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Appl. Phys. Lett. 110, 123105 (2017)
probe the effect of carrier concentration and carrier mobility on the photoresposnsivity. Generally speaking, the temperature rise of a semiconductor could result in more thermally excited electron-hole pairs and an increase in intrinsic carrier concentration (ni) as well as a decrease in the carrier mobility (l) due to stronger phonon scattering. These two competing factors have different temperature dependencies Eg (n / eð kT Þ for carrier concentration and l / T 3=2 for cari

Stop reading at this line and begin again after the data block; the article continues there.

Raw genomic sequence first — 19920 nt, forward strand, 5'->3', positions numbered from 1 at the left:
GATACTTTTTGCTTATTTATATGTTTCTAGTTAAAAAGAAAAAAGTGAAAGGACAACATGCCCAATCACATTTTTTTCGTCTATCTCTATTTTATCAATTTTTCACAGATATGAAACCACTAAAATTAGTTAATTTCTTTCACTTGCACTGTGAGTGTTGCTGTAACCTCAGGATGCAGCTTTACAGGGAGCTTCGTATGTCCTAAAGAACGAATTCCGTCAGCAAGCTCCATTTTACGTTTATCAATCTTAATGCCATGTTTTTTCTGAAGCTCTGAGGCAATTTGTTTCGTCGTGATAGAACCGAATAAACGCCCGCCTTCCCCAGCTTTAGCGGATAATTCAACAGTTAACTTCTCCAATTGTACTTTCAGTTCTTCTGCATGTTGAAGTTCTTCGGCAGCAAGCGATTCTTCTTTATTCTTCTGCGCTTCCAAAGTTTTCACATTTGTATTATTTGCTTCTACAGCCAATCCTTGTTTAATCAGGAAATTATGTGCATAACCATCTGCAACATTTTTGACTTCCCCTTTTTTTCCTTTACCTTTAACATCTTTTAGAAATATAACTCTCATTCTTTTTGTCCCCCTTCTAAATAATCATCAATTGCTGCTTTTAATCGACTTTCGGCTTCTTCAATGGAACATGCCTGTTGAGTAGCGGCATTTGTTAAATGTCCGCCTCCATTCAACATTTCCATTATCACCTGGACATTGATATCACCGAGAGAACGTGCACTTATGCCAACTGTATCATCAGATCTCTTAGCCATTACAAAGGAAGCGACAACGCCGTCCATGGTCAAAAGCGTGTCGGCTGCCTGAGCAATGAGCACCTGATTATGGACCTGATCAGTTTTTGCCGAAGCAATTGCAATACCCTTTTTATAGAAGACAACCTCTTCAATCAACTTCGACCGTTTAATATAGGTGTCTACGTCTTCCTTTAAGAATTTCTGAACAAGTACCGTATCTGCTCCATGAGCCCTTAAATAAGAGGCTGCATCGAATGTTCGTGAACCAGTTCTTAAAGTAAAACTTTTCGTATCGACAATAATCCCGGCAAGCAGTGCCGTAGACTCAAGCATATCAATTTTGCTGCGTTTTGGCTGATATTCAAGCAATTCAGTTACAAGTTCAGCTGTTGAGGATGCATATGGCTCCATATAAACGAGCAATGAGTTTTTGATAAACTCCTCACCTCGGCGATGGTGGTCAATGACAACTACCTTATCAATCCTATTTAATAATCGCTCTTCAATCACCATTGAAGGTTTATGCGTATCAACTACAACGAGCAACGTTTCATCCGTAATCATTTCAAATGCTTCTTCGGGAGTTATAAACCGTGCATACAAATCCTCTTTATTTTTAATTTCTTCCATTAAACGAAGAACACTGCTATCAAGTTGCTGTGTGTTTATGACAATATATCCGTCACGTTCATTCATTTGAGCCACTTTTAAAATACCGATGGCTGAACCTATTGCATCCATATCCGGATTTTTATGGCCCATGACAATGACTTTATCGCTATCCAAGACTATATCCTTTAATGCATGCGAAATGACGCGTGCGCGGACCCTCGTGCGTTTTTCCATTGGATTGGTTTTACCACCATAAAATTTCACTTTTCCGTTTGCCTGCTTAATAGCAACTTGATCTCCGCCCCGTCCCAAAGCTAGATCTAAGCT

rier mobility due to phonon scattering) and would determine the ultimate conductivity-temperature relationship of the semiconductor and consequently the photothermal effectbased photoresponse. Due to the use of high-purity semiconducting carbon nanotubes, we were able to observe gate voltage-dependent photoresponse in our devices and the transition from metal-like behavior (conductivity decreases at elevated temperatures) to semiconductor-like behavior (conductivity increases at elevated temperatures). More specifically for our devices, the channel is fully depleted under very positive gate biases (VG > 20 V in Fig. 2(a)), resulting in a very low carrier concentration. Consequently, the increased concentration of thermally excited carriers at higher temperatures upon laser illumination would be the prominent factor in affecting the conductivity, which leads to an increase in the drain current. In contrast, under more negative gate biases (VG < 0 V in Fig. 2(a)), the device is turned on and has rather high carrier concentration so that the conductivity would be mostly influenced by the reduced carrier mobility at elevated temperatures, resulting in a decreased output current. One could further conclude that a transition gate voltage should exist, under which the two factors discussed above would contribute equally in affecting the channel conductivity of the device, leading to zero photoresponse. Such transition gate voltages are indicated by the grey dashed line in Fig. 2(a). We have also extracted the relative change in channel resistance DR/R0 for various VG, which is plotted as a function of the incident laser intensity as illustrated in Fig. 2(c). Higher laser intensity generally leads to stronger photoresponse (larger DR/R0), which could be attributed to the higher temperature rise caused by more absorbed photons under high intensity laser illumination. Depending on the applied gate voltage, the increase in laser intensity could lead to either resistance decrease (for VG ¼ 40 or 25 V) or increase (for VG ¼ 10, 5, 20, or 35 V). When the gate voltage is somewhere in between 10 V and 25 V, the factor of increased carrier concentration and the factor of reduced mobility might contribute equally in affecting the conductivity of the SWNT network, under the condition where the DR/R0 could become more or less independent of the light intensity. For photodetection applications, this is the gate voltage that